ANDREW J. HARRISON, JR.
NATURE'S WAY SAFETY SOLUTIONS, LLC AND JULES A. SIMON
Appealed from the 19th Judicial District Court in
and for the Parish of East Baton Rouge, Louisiana Trial Court
No. C642425 Honorable William A. Morvant, Judge
BRETT MASON PHILLIP A. WITTMANN MATTHEW S. ALMON NEW ORLEANS,
LA ATTORNEYS FOR PLAINTIFF -APPELLEE ANDREW J. HARRISON, JR.
HERRINGTON BATON ROUGE, LA ATTORNEY FOR DEFENDANT -APPELLANT
JULES A. SIMON
J. FOSTER, III B. TROY VILLA SUNNY MAYHALL WEST BATON ROUGE,
LA ATTORNEYS FOR DEFENDANTS -APPELLEES NATURE'S WAY
INVESTMENTS, LLC, DONALD J. DAVIS & DAVIS MANAGEMENT
SCOTT RAINWATER MICHAEL M. THOMPSON BATON ROUGE, LA ATTORNEYS
FOR DEFENDANT -APPELLEE WENDELL SPENCER
BEFORE: GUIDRY, PETTIGREW, AND CRAIN, JJ.
suit for payment of amounts due under several loan
agreements, a defendant appeals a partial summary judgment in
favor of the plaintiff based on the defendant's personal
guaranties. Because the judgment appealed is not a valid
final judgment, we dismiss the appeal.
AND PROCEDURAL HISTORY
Andrew Harrison, Jr., filed a petition for payment of amounts
allegedly due under two Business Loan Agreements and two
Personal Guaranty Agreements, all executed February 24, 2014,
which purported to memorialize prior agreements between the
parties. The first Business Loan Agreement involved a loan
made on October 1, 2013, by Harrison to Nature's Way
Safety Solutions, LLC ("Nature's Way"). In this
agreement, Nature's Way promised to pay Harrison the
principal amount of $350, 000.00, "together with
interest in an amount up to 100% of the principal of this
Loan." The second Business Loan Agreement involved a
second loan made by Harrison to Nature's Way on October
25, 2013. In this agreement, Nature's Way promised to pay
Harrison the principal amount of $200, 000.00, "together
with interest in an amount equal to up to 100% of the
principal of this Loan." Jules A. Simon, a member of
Nature's Way who signed both Business Loan Agreements on
behalf of Nature's Way, executed Personal Guaranty
Agreements related to each of the Business Loan Agreements,
guaranteeing payment of the entire outstanding indebtedness
of Nature's Way under the Business Loan Agreements.
filed a motion for partial summary judgment on November 21,
2016, on his claims against Simon arising out of the personal
guaranties. After a hearing, the trial court granted
Harrison's motion for partial summary judgment and
entered judgment in favor of Harrison and against Simon based
on the Personal Guaranty Agreements. The judgment ordered
Simon to pay Harrison $550, 000.00, "plus contractual
interest from the date the loans were made until September
21, 2015, judicial interest from the date of judicial demand
until paid in full, Plaintiff's court costs and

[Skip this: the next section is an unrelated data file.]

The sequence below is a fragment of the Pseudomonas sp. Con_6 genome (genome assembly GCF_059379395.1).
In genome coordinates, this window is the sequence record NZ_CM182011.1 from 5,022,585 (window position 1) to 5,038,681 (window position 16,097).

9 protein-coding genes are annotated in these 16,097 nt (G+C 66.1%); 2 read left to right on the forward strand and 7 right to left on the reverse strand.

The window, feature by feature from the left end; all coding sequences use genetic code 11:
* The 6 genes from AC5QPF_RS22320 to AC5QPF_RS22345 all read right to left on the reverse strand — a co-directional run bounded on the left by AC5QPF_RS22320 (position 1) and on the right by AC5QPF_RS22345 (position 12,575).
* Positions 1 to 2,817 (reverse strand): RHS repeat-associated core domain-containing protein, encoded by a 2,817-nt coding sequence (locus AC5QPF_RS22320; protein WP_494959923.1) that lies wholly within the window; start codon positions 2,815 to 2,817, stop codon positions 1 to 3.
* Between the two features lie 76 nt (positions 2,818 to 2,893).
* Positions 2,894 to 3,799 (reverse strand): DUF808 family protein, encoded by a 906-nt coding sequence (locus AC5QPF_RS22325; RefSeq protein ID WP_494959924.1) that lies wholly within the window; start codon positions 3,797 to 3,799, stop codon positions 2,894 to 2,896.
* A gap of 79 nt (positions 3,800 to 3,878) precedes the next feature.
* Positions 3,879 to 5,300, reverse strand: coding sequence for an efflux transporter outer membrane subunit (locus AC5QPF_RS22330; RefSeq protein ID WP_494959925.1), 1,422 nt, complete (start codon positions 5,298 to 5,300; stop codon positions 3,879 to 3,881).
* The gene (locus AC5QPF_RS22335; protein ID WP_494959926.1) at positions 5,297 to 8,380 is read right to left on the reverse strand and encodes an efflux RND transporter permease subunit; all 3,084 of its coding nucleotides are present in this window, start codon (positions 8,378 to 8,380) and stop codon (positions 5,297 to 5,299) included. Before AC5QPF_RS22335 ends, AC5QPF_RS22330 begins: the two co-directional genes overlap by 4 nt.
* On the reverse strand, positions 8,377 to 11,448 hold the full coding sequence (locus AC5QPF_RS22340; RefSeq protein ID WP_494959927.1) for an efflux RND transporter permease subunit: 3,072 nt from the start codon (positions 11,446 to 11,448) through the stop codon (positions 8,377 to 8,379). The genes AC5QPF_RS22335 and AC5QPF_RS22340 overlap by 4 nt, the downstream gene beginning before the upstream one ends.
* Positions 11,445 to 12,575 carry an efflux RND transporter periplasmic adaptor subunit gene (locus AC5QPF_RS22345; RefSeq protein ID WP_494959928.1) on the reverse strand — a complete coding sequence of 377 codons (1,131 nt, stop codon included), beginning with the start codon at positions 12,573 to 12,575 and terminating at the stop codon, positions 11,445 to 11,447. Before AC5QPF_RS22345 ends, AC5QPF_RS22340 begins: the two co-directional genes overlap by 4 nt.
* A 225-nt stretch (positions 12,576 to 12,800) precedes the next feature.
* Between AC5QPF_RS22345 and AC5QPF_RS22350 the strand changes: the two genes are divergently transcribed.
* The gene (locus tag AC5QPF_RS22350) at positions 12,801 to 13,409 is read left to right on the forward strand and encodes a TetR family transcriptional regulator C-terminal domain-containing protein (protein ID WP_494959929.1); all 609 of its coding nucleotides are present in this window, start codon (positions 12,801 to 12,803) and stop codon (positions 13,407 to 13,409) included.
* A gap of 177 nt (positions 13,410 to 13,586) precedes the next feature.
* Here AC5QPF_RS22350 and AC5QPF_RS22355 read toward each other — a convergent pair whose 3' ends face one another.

Plaintiff's reasonable attorney's fees to be
established by the Court through a post-judgment motion to be
filed by Plaintiff." The judgment was designated as a final
judgment pursuant to La. C.C.P. art. 1915(B),  and Simon filed
this devolutive appeal.
courts have the duty to determine, sua sponte, whether their
subject matter jurisdiction exists, even when the parties do
not raise the issue. Perkins v. BBRC Investments,
14-0298, p. 3 (La.App. 1 Cir. 10/17/14), 205 So.3d 930,
932-33. Under Louisiana law, a final judgment is one that
determines the merits of a controversy, in whole or in part.
La. C.C.P. art. 1841. A final judgment must be identified as
such by appropriate language. La. C.C.P. art. 1918. A valid
judgment must be precise, definite, and certain. Gaten v.
Tangipahoa Parish School System, 11-1133, p. 3 (La.App.
1 Cir. 3/23/12), 91 So.3d 1073, 1074. A final appealable
judgment must contain decretal language, and it must name the
party in favor of whom the ruling is ordered, the party
against whom the ruling is ordered, and the relief that is
granted or denied. The amount of recovery should be
determinable from a judgment without reference to an
extrinsic source such as pleadings or reasons for judgment.
Crockerham v. Weyerhaeuser Holden Wood
Products, 16-0331, pp. 15-16 (La.App. 1 Or. 6/2/17), 223
So.3d 533, 543, writ denied, 17-1121 (La. 10/27/17),
228 So.3d 1232; Vanderbrook v. Coachmen Industries,
Inc., 01-809, p. 12 (La.App. 1 Cir. 5/10/02), 818 So.2d
August 10, 2017 judgment ordered Simon to pay Harrison
"contractual interest from the date the loans were made
until September 21, 2015, " an amount which is not
determinable from the judgment without reference to extrinsic
sources. Thus, the judgment is ambiguous, lacks appropriate
decretal language, and cannot be considered a final judgment.
See Perkins, 14-0298 at pp. 3-4, 205 So.3d at 933
(Judgment awarding "attorney's fees of 33 1/3% of
[principal] and interest on [prior] judgment" was
ambiguous, lacked appropriate decretal language, and cannot
be considered a final judgment.). ...